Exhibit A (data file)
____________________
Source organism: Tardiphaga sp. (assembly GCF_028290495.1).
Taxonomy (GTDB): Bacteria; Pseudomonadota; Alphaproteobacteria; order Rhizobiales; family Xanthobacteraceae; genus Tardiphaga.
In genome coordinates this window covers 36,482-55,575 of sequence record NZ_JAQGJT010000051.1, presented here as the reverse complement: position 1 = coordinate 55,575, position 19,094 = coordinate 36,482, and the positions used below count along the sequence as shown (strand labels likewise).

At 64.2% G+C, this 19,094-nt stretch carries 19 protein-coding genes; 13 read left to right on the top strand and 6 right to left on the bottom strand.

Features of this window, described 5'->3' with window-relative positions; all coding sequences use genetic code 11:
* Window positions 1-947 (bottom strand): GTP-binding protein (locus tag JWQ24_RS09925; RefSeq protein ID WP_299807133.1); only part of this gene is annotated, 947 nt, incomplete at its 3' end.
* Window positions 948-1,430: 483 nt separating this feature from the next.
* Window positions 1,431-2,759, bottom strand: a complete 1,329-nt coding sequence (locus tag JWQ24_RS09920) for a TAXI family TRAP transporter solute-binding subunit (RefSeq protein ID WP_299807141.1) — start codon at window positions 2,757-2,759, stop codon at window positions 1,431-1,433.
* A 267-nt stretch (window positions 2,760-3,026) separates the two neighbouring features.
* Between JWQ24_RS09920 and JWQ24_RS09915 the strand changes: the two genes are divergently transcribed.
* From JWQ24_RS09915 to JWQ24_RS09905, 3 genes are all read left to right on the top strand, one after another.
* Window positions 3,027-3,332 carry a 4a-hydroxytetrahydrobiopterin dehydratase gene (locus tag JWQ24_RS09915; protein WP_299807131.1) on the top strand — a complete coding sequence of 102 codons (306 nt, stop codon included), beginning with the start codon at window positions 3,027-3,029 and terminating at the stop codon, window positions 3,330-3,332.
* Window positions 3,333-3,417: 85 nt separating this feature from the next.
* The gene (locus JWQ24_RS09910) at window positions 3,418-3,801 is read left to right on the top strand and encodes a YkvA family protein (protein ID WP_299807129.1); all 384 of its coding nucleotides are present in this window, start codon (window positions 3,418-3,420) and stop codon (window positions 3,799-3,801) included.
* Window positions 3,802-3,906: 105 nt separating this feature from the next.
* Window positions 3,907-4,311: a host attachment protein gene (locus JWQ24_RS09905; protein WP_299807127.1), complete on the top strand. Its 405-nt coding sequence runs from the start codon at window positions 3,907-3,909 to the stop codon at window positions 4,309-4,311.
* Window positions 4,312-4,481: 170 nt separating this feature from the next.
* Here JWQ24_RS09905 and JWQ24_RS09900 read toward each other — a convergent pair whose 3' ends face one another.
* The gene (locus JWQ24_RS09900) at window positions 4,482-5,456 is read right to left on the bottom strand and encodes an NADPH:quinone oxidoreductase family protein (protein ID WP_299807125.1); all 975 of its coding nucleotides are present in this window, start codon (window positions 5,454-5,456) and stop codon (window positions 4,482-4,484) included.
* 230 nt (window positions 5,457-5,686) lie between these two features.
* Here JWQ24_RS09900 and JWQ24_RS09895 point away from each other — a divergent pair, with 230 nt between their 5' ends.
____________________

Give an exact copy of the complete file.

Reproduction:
Source organism: Tardiphaga sp. (assembly GCF_028290495.1).
Taxonomy (GTDB): Bacteria; Pseudomonadota; Alphaproteobacteria; order Rhizobiales; family Xanthobacteraceae; genus Tardiphaga.
In genome coordinates this window covers 36,482-55,575 of sequence record NZ_JAQGJT010000051.1, presented here as the reverse complement: position 1 = coordinate 55,575, position 19,094 = coordinate 36,482, and the positions used below count along the sequence as shown (strand labels likewise).

At 64.2% G+C, this 19,094-nt stretch carries 19 protein-coding genes; 13 read left to right on the top strand and 6 right to left on the bottom strand.

Features of this window, described 5'->3' with window-relative positions; all coding sequences use genetic code 11:
* Window positions 1-947 (bottom strand): GTP-binding protein (locus tag JWQ24_RS09925; RefSeq protein ID WP_299807133.1); only part of this gene is annotated, 947 nt, incomplete at its 3' end.
* Window positions 948-1,430: 483 nt separating this feature from the next.
* Window positions 1,431-2,759, bottom strand: a complete 1,329-nt coding sequence (locus tag JWQ24_RS09920) for a TAXI family TRAP transporter solute-binding subunit (RefSeq protein ID WP_299807141.1) — start codon at window positions 2,757-2,759, stop codon at window positions 1,431-1,433.
* A 267-nt stretch (window positions 2,760-3,026) separates the two neighbouring features.
* Between JWQ24_RS09920 and JWQ24_RS09915 the strand changes: the two genes are divergently transcribed.
* From JWQ24_RS09915 to JWQ24_RS09905, 3 genes are all read left to right on the top strand, one after another.
* Window positions 3,027-3,332 carry a 4a-hydroxytetrahydrobiopterin dehydratase gene (locus tag JWQ24_RS09915; protein WP_299807131.1) on the top strand — a complete coding sequence of 102 codons (306 nt, stop codon included), beginning with the start codon at window positions 3,027-3,029 and terminating at the stop codon, window positions 3,330-3,332.
* Window positions 3,333-3,417: 85 nt separating this feature from the next.
* The gene (locus JWQ24_RS09910) at window positions 3,418-3,801 is read left to right on the top strand and encodes a YkvA family protein (protein ID WP_299807129.1); all 384 of its coding nucleotides are present in this window, start codon (window positions 3,418-3,420) and stop codon (window positions 3,799-3,801) included.
* Window positions 3,802-3,906: 105 nt separating this feature from the next.
* Window positions 3,907-4,311: a host attachment protein gene (locus JWQ24_RS09905; protein WP_299807127.1), complete on the top strand. Its 405-nt coding sequence runs from the start codon at window positions 3,907-3,909 to the stop codon at window positions 4,309-4,311.
* Window positions 4,312-4,481: 170 nt separating this feature from the next.
* Here JWQ24_RS09905 and JWQ24_RS09900 read toward each other — a convergent pair whose 3' ends face one another.
* The gene (locus JWQ24_RS09900) at window positions 4,482-5,456 is read right to left on the bottom strand and encodes an NADPH:quinone oxidoreductase family protein (protein ID WP_299807125.1); all 975 of its coding nucleotides are present in this window, start codon (window positions 5,454-5,456) and stop codon (window positions 4,482-4,484) included.
* 230 nt (window positions 5,457-5,686) lie between these two features.
* Here JWQ24_RS09900 and JWQ24_RS09895 point away from each other — a divergent pair, with 230 nt between their 5' ends.